Last month I reported a friend's experiences with the CISSP exam. This week I received an email from (ISC)2 regarding a survey of the CISSP exam. It reads in part:
"(ISC)2 would like to extend to you the opportunity to provide key input into the content of the CISSP® examination. With assistance from Schroeder Measurement Technologies, Inc., (ISC)2’s services entity,(ISC)2 is conducting a CISSP job analysis study through an online survey. The purpose of the job analysis study is to ensure the currency of future CISSP examinations.
As a CISSP certificate holder, we are asking you to participate in the survey. *Your responses are valued and essential*. We ask that you set aside 20 to 30 minutes of your time no later than Thursday, July 14, 2005 to complete the online survey."
Once I started taking the survey, I saw these guidelines.
"A comprehensive list of important job tasks performed by an Information Systems Security Professional is presented on the following pages. Please provide your ratings to the tasks in relation to the practice of Information Systems Security Professionals at your work site."
I was initially excited by the prospect of ISC2 using survey results to revamp the terrible CISSP exam... until I started looking at the survey. Here are a few screen captures. To the right of each item are radio buttons saying "Not Performed, Of No Importance, Of Little Importance, Moderately Important, Very Important, Extremely Important."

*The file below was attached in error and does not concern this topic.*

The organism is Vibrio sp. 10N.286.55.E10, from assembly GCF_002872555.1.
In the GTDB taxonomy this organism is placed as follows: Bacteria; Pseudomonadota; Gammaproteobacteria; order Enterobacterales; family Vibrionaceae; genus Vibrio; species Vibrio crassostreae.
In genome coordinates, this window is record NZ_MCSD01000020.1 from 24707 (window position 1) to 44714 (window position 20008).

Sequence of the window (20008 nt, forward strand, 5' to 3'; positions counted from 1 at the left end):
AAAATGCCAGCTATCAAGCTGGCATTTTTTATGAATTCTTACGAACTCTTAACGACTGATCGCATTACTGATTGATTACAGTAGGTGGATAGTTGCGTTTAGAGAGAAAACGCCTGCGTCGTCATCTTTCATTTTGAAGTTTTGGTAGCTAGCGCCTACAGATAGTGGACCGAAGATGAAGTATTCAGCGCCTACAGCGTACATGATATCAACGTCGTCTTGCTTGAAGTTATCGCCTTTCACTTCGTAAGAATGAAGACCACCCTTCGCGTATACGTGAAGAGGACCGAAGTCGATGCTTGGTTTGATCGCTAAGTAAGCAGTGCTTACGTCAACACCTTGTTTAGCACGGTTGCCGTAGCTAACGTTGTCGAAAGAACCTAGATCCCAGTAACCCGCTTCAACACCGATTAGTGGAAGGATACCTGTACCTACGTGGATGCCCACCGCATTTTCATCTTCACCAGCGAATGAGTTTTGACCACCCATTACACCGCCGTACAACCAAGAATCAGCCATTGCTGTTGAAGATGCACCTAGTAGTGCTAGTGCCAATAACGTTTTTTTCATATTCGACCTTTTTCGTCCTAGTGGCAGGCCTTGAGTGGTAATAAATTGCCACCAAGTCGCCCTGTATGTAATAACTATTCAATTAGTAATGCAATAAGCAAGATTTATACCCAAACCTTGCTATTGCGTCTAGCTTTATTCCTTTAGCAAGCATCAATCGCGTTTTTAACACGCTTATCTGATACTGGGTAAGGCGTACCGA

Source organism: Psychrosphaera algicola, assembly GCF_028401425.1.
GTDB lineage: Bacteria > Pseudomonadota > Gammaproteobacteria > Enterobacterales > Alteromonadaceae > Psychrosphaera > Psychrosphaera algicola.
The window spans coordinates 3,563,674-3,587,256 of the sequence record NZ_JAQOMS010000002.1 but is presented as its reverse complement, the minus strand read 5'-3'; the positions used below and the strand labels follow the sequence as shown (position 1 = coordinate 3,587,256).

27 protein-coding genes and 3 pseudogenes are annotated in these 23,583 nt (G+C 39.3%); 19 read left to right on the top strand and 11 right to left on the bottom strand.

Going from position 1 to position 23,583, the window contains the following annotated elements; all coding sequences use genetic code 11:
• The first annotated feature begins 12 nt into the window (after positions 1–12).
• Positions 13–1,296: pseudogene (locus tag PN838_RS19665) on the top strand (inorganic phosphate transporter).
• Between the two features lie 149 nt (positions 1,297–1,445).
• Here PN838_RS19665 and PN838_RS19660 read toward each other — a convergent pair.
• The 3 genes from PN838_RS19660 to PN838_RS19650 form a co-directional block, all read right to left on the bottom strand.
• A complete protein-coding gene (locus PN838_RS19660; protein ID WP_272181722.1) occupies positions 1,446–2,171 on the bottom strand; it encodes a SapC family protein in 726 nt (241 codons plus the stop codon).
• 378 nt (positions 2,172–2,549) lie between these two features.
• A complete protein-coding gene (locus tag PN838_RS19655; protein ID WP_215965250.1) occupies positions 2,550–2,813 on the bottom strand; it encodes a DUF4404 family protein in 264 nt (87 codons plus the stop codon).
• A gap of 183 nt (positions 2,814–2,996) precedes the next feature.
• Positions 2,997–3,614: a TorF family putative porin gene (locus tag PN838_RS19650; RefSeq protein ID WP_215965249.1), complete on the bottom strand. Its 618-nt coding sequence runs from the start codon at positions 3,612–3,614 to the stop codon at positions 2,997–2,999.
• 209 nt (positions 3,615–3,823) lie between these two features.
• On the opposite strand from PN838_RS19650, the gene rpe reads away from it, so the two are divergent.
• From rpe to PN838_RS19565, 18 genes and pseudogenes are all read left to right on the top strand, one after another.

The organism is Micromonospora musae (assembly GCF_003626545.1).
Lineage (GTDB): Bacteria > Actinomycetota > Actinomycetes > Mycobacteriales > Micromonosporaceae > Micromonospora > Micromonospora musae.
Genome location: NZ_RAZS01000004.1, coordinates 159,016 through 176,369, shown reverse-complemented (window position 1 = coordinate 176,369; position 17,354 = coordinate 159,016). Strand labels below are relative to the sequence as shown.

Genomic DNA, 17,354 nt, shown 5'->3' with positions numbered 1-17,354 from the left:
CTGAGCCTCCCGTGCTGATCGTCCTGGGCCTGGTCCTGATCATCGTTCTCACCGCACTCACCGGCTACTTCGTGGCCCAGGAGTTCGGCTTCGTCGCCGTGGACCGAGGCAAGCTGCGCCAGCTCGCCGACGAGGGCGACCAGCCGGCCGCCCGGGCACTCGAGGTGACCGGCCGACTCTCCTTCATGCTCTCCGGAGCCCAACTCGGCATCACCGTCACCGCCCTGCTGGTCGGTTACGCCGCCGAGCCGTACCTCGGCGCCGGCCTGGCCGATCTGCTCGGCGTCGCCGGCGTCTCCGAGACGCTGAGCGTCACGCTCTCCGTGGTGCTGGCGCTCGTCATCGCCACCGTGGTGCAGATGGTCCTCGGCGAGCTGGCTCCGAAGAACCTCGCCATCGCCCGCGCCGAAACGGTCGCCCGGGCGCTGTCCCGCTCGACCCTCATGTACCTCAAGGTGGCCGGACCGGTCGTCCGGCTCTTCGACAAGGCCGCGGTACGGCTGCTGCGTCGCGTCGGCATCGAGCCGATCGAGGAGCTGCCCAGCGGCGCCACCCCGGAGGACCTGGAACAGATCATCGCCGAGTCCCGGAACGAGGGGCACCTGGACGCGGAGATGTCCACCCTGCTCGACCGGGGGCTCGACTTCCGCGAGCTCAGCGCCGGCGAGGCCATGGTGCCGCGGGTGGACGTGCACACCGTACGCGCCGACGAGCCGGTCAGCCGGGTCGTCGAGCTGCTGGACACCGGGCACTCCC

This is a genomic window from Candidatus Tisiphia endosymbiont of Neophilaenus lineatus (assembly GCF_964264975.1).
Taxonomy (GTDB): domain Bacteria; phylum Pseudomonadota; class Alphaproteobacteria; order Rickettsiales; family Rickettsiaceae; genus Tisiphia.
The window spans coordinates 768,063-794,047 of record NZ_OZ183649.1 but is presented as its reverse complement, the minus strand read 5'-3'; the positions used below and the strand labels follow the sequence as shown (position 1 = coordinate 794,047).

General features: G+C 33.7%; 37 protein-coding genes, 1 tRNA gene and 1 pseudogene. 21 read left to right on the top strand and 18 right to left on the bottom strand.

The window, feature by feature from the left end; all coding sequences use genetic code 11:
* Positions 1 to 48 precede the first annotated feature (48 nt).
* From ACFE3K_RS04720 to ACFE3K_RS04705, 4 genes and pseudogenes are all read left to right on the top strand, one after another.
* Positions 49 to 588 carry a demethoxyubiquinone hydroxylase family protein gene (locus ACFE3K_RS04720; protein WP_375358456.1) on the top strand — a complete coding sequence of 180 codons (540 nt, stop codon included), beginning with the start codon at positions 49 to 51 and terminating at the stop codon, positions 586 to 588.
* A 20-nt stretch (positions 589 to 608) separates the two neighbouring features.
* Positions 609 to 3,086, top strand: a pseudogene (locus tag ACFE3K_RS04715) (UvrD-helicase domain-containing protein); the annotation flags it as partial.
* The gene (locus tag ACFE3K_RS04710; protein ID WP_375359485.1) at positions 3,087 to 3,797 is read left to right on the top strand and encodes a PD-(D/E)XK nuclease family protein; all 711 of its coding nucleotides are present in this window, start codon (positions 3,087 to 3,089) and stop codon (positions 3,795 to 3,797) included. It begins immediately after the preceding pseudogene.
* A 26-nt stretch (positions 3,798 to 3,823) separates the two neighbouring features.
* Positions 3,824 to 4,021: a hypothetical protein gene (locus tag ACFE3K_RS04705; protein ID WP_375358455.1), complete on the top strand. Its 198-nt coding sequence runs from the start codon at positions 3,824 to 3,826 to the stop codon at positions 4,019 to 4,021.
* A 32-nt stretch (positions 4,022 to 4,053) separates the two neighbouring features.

This first section presumably asks if these technologies are important. Is this the way an exam should be written? The next screen shot is even worse.
What am I supposed to do here, say a Value Added Network (VAN?) is "Moderately Important" while a hub is "Of Little Importance"?
I looked at one more section, shown below, before giving up.
This survey is a disaster. The CISSP certification should be about security principles. ISC2 should take a look at a wonderful book like Ross Anderson's Security Engineering to figure out what matters. Asking me about hubs or CHAP or the PSTN is foolish. Whatever results ISC2 thinks it gets from this survey will not improve the certification. Again, the only value CISSP retains is its Code of Ethics.